d: An additional run of 4 otherwise identical HC movements was finished for export in 1903 with S#'s 250,001 through 250,004, but these did not carry the Ball private label. All Ball model movements were "Grade 9."
e: A "split" plate is distinguished from a "divided" plate in that the divided plate layout consists of a single plate for all the train wheels (i.e., the "train plate") and a separate barrel plate, each of which rests on three pillars. Contrarily, in the split plate layout the plate that carries the barrel arbor also carries the center wheel, and both plates are hogged out, rather than resting on pillars. Upon its introduction, the factory records describe the split plate design as the "New Model," or as "New Style." Split plate movements were nickel, SW/PS with 17 jewels in raised gold settings, Breguet hairspring, Reed's whiplash regulator, and adjusted to isochronism, temperature and 6 positions. These movements generally came with double sunk dials, almost the only Howard movements ever so equipped.
Table 2. Production Periods, S#'s and Totals for Howard Watch Models
End Date/S# a
Total Production b
1863 (I Size)
1869 (L Size)
1871 (N Size)
1874 (G Size)
1883 (N Size HC)
1884 (N Size OF)
1890 (N Size HC)
1891 (J Size OF)
1893-HC (Ball Mdl) 4-7-93/226,201 4-30-95/226,222e 22e 1893-OF (Ball Mdl) 4-15-93/307,401 5-8-96/308,450 200
a: The lowest/highest S# is not always the first/last to be finished.
b: Production totals in parentheses have been estimated without benefit of factory records.
c: See Reference .
d: The Model 1869 production total has been reduced by 100 movements in order to account, approximately, for the many early movements listed in the records as having been "destroyed," or "spoiled."
e: Does not include the run of four ¾ plate "Grade 9" movements beginning at S# 250,001, all finished and damascened like HC Ball movements, with 17 jewels, and Breguet hairsprings, but signed "E. Howard & Co., Boston, U.S.A." See Reference .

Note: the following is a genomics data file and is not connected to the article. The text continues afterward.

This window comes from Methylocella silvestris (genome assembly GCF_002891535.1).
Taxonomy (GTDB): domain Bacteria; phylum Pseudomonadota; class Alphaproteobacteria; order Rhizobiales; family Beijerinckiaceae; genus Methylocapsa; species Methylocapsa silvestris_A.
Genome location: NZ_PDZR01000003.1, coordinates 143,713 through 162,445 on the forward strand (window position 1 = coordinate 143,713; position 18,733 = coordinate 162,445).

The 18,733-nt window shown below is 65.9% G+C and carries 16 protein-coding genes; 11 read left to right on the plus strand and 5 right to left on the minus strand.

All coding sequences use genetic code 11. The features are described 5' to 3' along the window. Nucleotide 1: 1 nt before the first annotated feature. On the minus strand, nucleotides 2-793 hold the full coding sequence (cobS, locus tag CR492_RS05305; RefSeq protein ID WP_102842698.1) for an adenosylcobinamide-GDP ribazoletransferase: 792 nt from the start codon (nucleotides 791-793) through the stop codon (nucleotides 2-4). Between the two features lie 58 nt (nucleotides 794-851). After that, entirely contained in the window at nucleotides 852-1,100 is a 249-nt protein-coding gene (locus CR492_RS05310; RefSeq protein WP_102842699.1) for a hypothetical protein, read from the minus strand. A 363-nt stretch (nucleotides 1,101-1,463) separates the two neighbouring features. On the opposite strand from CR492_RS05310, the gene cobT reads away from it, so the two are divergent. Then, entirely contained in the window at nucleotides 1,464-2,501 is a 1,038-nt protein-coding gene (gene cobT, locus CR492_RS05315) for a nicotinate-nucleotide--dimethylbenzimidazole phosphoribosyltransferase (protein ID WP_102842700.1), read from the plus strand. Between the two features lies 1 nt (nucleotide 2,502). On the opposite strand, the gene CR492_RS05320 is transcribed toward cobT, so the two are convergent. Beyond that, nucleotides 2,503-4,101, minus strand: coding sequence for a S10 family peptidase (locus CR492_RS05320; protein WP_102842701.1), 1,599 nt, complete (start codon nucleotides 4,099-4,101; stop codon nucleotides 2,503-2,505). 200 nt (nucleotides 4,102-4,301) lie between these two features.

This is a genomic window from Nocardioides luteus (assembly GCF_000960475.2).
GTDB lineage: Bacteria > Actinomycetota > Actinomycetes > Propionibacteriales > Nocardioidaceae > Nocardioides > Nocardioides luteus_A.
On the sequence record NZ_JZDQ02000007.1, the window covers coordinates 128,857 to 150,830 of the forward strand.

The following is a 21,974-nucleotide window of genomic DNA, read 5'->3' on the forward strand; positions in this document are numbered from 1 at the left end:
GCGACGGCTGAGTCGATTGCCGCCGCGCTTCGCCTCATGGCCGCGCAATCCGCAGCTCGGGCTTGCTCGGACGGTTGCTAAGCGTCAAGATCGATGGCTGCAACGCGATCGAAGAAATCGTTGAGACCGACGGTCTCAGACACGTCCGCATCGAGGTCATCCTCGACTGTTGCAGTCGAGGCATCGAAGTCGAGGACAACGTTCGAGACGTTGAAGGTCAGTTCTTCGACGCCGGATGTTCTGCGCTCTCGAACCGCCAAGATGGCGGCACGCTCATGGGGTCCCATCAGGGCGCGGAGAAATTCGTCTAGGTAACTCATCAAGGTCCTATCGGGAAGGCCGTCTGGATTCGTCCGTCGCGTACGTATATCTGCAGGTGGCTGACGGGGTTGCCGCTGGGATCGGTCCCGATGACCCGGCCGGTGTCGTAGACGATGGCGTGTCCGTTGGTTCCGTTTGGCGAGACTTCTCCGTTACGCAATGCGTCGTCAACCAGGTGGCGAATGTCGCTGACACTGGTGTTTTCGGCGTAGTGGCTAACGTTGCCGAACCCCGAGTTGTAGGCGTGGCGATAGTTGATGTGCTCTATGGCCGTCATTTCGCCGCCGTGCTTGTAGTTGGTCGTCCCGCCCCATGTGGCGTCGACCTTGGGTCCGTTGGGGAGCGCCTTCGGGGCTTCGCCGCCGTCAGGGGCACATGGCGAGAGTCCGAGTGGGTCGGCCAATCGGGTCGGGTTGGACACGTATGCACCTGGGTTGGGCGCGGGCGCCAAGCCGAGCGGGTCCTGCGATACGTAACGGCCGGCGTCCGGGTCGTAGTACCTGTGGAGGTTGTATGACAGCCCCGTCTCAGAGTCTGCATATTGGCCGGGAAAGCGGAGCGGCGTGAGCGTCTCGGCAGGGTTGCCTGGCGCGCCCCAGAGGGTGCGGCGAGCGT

f: Production total reduced for some S#'s not made.
* Dates and production totals in parentheses are estimates made in the absence of factory records.
Previously thought to have been introduced in 1860 or 1861, the factory records reveal that the first ¾ plate N Size (Model 1862-N) production movement, S# 3,301, was finished in December, 1862. Regular batch lot production of this model ended at S# 26,600, although at least one higher S#, 27,580, is known.
All known surviving I size (10 Size) movements bear serial numbers from 3,401 to 3,500, and were finished in the same month, Feb. 1863. However, the records indicate that two additional I Size movements with S#'s 3,801 and 3,802, which may have been duplicated on N Size movements, were finished in September, 1863. This model previously was thought to have been introduced in 1861 or 1862.
The first L (roughly 16) Size movement was finished on September, 1869 and the last recorded L Size movement, S# 70,300, was finished on March 1894, and has been designated the Model 1869. (An L Size movement with a ¾ top plate and the pillar plate of a split plate (Series XI) movement, also was finished with S# 800,001 , but the surviving factory records make no mention of this.) The N Size Model 1871, which included the first stemwind and pendant set N Size movements, as well as the first solid nickel N Size movements, began with S# 30,001, finished in February, 1871. This model was produced continuously for 23 years with minor evolutionary changes until August, 1894. In September, 1883, after S# 49,999 already had been finished, a new block of serial numbers was assigned to the same model, beginning at 200,001. These later movements have been referred to as "Series VII." In keeping with Small's practice in Reference  of designating these movements differently than their earlier brethren, we designate them here as the Model 1883.
It will be a surprise to most that the Ladies' G Size movement, thought to have been introduced roughly cotemporaneously with the N Size Model 1871, actually was introduced in January 1874. Although serial numbers for this model, which begin at S# 100,001, run as high as 105,200 (finished in February, 1893), the total production figure for this model is only about 4,650, because numerous ten-lots never were finished, or were "destroyed." Of the 4,650 G Size movements, only approximately 80, rather than 100, were key wound and set, because one ten-lot never was made, and another may have contained all or some stemwind movements.